A Letter To A Brother In Christ – May 4th, 1832

May 4th, 1832

My dear Brother,

I am going on much as usual, giving offence to many, and pleasing a few. I have many invitations to preach; but I am not much inclined to leave Abingdon for the present. I have great numbers of hearers, so that my chapel is not large enough, although it will seat 500, and many can stand in the aisles, but many cannot even enter the door, and they are nearly all poor people. I believe the Lord is with us, and will, I trust, continue to bless us. I am not a great favorite among professors and formalists, nor do I wish it, for if I yet pleased men, I, should not be the servant of Christ.

I am glad that you liked my ‘letter of resignation’ to the bishop. Some do not, but they scarcely know what to say against them. The truth is very powerful, and man cannot gainsay it. The Lord shows me more fully, that there is no more true religion than what is felt, known, and experienced in the soul. There must be the kingdom of God within; and if this work of the Spirit is not described in some measure by ministers, they cannot minister comfort to God’s tried and afflicted family. Many hold a form of sound words, but they must know more, or they will never go to glory. They must be brought to see themselves in need of a Savior, or they will never speak of the preciousness of His blood, or sing His praises. Many talk about religion; but ask them about a work of grace upon the heart, and they will immediately change the subject. There is but very, very little vital godliness, and the more you know of your spiritual darkness, the more fully will you discover the darkness of all around you.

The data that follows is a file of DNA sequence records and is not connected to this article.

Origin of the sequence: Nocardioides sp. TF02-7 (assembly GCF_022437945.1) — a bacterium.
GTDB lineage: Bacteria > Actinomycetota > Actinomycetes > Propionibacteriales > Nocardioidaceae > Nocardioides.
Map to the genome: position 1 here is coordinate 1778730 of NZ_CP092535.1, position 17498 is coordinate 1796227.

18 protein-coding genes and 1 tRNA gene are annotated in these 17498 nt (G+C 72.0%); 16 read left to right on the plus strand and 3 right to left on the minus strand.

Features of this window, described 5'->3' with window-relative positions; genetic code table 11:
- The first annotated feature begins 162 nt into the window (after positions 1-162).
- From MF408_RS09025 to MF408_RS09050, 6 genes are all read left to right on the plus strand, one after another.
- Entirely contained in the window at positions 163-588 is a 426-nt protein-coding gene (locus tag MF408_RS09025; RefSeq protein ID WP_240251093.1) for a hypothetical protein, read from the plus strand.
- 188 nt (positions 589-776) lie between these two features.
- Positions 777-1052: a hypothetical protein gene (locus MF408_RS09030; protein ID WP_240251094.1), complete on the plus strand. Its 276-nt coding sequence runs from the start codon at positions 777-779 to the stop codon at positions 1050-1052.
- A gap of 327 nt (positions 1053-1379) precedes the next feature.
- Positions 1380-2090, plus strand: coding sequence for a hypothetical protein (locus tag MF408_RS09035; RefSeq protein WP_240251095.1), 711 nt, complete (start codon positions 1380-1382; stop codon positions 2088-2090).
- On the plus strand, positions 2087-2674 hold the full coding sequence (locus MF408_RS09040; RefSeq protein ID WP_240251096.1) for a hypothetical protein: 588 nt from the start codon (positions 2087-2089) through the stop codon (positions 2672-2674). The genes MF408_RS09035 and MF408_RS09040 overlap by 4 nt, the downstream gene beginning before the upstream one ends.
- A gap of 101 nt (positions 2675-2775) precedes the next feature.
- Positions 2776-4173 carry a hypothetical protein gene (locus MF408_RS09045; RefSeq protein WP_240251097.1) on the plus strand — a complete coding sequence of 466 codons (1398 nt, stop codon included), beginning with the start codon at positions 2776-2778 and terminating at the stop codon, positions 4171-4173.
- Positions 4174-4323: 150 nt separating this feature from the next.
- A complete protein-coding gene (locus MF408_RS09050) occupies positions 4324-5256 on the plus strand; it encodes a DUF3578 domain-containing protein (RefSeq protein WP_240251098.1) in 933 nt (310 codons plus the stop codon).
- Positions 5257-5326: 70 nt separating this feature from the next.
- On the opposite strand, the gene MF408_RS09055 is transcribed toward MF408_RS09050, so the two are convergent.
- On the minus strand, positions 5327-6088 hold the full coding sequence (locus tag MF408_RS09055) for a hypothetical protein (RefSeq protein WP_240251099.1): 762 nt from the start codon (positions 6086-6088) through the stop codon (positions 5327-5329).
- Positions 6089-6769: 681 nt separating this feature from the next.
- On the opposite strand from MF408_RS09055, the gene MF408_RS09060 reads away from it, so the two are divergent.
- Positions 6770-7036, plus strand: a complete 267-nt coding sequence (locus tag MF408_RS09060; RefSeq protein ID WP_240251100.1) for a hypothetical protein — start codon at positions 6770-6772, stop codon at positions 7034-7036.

I have laid out more money in the Lord’s cause than many are inclined to do; nevertheless, I have a very vile and covetous heart. How closely the disease cleaves to us! it is between the very joints. How little do we understand self-denial, and making sacrifices in the Lord’s cause! But what a mockery is a mere profession of a religion which costs a man nothing! He wants creature comforts and spiritual consolations, the friendship of the world and the favor of God; and, if so, we desire what we shall never enjoy together.

I liked many things in your last letter, but I fear, from what you say, religion is very flat among you.

Yours affectionately in the Lord,

W. Tiptaft.

P.S.—The Lord has decidedly blessed my preaching lately, I am rejoiced to say. I am not much of a favorite among the clergy. Philpot has paid me a visit this week, and heard Warburton in my chapel.

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